Comparative linguistics--advantage--criteria desired

Michael Witzel witzel at FAS.HARVARD.EDU
Sat Mar 18 03:57:11 UTC 2000

PK Manansala:
>For example, someone writes
>"it came straight from the horse's mouth."  Herr Witzel, in a future
>life still as an historical linguist, might interpret this as meaning
>present day rishis were able to actually talk to horses.

Tuan/Señor Manansala is wrong, comme l'habitude:

rather, a philologist -- (I am not a linguist by profession, incidentally,
though I have a
lot of training in that area) --  will soon find out that this is a saying.

Derived, no doubt, like all Anguli-sthaana speech and folklore, from the
real horse's mouth, given by the ancient Rishi Dadhyanc Atharvana, to the

These, incidentally, are the ancestors of the English subgroup of the Druhyu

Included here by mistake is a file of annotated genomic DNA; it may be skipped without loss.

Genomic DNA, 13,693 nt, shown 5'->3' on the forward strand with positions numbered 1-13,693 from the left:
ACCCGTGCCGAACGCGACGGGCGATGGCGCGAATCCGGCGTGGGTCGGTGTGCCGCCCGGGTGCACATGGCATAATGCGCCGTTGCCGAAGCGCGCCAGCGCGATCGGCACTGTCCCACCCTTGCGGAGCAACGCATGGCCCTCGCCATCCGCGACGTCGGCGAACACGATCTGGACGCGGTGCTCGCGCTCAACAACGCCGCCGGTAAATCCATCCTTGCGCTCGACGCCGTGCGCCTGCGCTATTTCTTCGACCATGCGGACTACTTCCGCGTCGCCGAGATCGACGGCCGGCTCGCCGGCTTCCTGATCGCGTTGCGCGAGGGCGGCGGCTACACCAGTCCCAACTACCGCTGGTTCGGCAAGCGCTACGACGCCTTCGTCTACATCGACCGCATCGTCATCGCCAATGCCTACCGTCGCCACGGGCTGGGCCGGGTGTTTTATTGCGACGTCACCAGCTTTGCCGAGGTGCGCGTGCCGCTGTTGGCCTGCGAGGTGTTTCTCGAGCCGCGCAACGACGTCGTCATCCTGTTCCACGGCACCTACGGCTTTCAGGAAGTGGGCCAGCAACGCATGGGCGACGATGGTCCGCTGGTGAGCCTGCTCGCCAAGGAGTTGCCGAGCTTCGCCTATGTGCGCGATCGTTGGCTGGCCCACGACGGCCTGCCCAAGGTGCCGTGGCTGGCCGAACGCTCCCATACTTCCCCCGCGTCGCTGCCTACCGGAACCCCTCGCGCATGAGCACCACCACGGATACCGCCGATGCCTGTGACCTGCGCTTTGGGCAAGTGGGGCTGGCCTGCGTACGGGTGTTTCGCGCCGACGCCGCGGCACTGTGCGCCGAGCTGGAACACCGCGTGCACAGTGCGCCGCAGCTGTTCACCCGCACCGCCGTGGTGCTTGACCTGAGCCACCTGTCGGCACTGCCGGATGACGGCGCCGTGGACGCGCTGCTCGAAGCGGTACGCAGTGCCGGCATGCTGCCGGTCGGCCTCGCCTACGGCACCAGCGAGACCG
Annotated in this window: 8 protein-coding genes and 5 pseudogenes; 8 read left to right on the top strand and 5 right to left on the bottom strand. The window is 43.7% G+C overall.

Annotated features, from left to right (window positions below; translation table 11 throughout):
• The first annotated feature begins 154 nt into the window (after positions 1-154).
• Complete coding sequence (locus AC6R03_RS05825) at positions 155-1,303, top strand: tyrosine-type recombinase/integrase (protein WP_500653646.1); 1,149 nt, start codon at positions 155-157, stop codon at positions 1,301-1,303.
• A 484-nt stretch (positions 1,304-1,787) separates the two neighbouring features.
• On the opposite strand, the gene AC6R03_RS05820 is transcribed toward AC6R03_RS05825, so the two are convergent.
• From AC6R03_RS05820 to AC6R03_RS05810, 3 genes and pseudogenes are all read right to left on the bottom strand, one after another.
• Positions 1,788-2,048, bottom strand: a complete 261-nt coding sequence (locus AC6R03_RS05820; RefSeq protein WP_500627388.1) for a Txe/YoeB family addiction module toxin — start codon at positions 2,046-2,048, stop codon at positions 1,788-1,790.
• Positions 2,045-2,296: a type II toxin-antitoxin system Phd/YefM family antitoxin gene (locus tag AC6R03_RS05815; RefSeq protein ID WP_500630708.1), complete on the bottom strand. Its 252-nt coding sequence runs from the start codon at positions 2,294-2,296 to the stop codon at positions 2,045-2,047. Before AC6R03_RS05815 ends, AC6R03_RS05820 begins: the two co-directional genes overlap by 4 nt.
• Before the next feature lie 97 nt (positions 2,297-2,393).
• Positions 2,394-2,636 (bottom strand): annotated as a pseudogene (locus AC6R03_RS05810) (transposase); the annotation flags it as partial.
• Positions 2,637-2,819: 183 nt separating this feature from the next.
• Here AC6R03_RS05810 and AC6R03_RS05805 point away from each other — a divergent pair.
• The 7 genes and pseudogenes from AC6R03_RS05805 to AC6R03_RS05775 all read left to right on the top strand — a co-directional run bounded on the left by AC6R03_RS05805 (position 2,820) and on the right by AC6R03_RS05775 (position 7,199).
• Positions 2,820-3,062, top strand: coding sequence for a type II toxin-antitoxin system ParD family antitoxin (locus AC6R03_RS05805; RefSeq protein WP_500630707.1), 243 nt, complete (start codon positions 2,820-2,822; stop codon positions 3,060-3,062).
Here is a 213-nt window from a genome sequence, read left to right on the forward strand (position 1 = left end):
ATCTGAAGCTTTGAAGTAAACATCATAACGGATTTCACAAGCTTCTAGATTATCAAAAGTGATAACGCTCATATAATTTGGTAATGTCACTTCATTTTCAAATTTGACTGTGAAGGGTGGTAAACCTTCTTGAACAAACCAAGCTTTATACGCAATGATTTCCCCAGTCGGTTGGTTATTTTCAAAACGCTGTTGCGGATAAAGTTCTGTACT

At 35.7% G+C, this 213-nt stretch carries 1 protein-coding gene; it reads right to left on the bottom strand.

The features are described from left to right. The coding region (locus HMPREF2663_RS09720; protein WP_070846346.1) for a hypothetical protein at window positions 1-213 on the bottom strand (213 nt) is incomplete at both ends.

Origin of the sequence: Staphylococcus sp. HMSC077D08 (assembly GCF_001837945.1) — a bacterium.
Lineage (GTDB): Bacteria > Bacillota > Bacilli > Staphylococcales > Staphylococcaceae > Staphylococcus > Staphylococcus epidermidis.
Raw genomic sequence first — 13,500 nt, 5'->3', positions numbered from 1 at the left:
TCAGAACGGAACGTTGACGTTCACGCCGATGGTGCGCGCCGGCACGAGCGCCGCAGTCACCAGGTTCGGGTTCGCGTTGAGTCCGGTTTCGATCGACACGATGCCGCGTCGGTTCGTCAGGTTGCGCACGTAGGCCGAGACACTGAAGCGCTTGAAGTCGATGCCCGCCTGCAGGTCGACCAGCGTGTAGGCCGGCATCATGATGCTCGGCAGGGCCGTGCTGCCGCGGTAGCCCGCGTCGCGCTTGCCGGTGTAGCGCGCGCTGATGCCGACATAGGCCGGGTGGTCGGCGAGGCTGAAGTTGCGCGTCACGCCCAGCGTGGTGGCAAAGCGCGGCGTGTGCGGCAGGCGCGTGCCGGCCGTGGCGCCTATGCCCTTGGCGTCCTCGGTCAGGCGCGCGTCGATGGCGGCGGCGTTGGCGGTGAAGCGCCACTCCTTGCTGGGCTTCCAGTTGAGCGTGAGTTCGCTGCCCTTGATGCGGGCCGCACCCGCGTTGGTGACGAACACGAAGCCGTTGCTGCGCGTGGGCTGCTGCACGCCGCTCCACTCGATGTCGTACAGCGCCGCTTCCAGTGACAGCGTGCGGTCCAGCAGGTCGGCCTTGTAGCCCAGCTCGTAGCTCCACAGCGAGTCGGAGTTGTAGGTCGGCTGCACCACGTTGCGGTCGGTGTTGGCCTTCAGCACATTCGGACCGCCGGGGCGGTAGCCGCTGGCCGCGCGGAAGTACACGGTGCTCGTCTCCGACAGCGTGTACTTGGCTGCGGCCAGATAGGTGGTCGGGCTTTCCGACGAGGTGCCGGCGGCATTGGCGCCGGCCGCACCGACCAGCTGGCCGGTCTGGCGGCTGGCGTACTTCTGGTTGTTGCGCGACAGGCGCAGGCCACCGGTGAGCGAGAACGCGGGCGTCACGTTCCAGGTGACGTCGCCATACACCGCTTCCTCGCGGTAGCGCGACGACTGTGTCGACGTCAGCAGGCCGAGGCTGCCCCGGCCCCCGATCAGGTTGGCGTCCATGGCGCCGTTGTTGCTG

that emigrated from India. Too bad that  Talageri etc. did not notice it: the
first Englishmen are  Hengist ('stud', German: Hengst) and Horsa...

All Hail to these Thanes!


Michael Witzel                          Elect. Journ. of Vedic Studies
Harvard University        
my direct line (also for messages) :  617- 496 2990
home page:
Michael Witzel
Department of Sanskrit & Indian Studies, Harvard University
2 Divinity Avenue, Cambridge MA 02138

ph. 617-496 2990 (also messages)
home page:

Elect. Journ. of Vedic Studies:

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